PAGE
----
Just like the previously mentioned natural stones, granite tiles are also expensive. This material costs around $5 to $15 per square foot. You should also know that this tile can become really cold, which is something to think about if you live in a cool climate.

Glass Tiles

Glass is one of the materials that is becoming increasingly popular in bathrooms due to its customizability and design options. This type comes in various styles, patterns, intricate shapes, colors, and custom hues, with a finish that reflects the lighting which makes the room shine. One of the popular styles is mosaic glass, which uses multi-colored glass tiles that accentuates the bathroom. Not only does it create a stained-glass effect, but it also makes the room seem visually-larger.

If you’re worried that glass is slippery, these are often textured to make it liquid- and slip-resistant. It also resists molds and stains, making it easy to maintain and clean. However, you will still have a hard time cleaning the grout lines, which is needed to make the tiles more resistant to slips.

This material is hard and highly durable, but it needs to be installed properly to hold up and adhere well. You should know that it is prone to scratches and can chip or crack from strong impact, especially along the edges.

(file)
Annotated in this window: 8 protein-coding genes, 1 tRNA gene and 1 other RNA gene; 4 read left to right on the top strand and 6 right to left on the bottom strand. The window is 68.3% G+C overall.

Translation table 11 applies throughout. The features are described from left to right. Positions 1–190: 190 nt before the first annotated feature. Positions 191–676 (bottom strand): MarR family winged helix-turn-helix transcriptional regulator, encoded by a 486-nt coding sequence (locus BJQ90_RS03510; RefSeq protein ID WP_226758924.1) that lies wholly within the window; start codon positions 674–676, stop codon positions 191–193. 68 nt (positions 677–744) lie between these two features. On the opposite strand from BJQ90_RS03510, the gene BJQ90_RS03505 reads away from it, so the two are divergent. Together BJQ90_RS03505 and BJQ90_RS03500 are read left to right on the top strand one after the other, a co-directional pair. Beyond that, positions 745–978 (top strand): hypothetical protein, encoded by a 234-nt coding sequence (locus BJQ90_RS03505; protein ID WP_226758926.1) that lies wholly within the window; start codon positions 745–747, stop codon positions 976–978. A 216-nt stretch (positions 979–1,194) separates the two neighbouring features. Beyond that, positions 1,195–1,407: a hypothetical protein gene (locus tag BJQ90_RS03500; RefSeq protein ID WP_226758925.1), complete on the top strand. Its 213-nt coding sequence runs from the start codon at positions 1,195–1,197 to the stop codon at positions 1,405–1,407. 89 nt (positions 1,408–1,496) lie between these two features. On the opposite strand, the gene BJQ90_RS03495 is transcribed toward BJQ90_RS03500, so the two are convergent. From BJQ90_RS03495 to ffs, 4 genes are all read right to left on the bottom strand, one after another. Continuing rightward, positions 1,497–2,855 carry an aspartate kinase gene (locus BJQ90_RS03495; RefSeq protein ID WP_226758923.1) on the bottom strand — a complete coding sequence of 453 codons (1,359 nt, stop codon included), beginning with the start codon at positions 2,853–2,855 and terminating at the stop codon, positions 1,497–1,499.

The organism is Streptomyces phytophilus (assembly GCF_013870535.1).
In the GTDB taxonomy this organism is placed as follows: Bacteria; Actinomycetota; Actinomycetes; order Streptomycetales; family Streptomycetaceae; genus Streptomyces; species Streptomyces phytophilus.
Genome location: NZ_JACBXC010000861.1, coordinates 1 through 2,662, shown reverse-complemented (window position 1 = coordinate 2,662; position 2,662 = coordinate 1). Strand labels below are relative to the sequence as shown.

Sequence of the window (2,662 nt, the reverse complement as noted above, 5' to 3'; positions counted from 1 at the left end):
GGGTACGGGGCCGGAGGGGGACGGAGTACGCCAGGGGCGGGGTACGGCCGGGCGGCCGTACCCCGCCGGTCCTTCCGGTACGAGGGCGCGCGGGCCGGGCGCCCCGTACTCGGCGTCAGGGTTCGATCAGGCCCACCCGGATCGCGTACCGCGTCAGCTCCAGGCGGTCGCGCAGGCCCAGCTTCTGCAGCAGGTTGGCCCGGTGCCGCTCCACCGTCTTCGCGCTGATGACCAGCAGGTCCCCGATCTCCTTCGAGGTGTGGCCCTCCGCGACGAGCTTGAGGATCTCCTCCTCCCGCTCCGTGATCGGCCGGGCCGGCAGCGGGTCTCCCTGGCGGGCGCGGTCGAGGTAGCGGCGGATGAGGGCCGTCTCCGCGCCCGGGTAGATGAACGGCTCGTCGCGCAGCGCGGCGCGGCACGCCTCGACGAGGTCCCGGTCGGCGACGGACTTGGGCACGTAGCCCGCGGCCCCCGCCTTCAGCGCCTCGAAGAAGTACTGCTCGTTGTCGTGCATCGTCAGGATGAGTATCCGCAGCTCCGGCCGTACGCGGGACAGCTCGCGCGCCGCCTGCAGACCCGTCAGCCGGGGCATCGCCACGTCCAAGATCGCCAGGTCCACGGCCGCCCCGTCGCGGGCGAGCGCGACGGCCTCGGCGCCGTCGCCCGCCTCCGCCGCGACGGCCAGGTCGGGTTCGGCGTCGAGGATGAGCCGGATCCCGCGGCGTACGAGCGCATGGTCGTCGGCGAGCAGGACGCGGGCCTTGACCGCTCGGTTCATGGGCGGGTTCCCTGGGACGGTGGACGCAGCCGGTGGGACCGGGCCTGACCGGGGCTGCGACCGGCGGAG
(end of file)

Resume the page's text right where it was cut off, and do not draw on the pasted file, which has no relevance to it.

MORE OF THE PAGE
Similar to natural stone tiles, glass is also an expensive material. It can cost around $4 to $32 per square foot, which can even increase up to $160 for more intricate and complex designs.

Are You Ready To Start Your Project?

After deciding on your new bathroom tile and you’re done planning for your project, the next step is finding a contractor to get the job done.

If you’re looking for a bathroom remodeler, I run a partner network of contractors that covers nearly all markets in the United States. No obligations and I think you'll find the pros are on point and responsive. Click the button below to get estimates from contractors in your area.

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Kenneth Wilson
February 1, 2021

Kenneth Wilson

I can build it, and I can help you get the patio enclosure you want! I got my start in the Florida patio industry back in the 70s as a young general laborer looking for something to make a few bucks. At the time I never thought it would end up as my career. Over the years I grew beyond the laborer position, becoming a foreman, superintendent, and then into executive management for some of the largest patio contractors, and material vendors. Now into retirement and slightly bored, I offer consulting services to new and existing contractors, and publish this website to help the people who love their patio's and screen enclosures the most - YOU!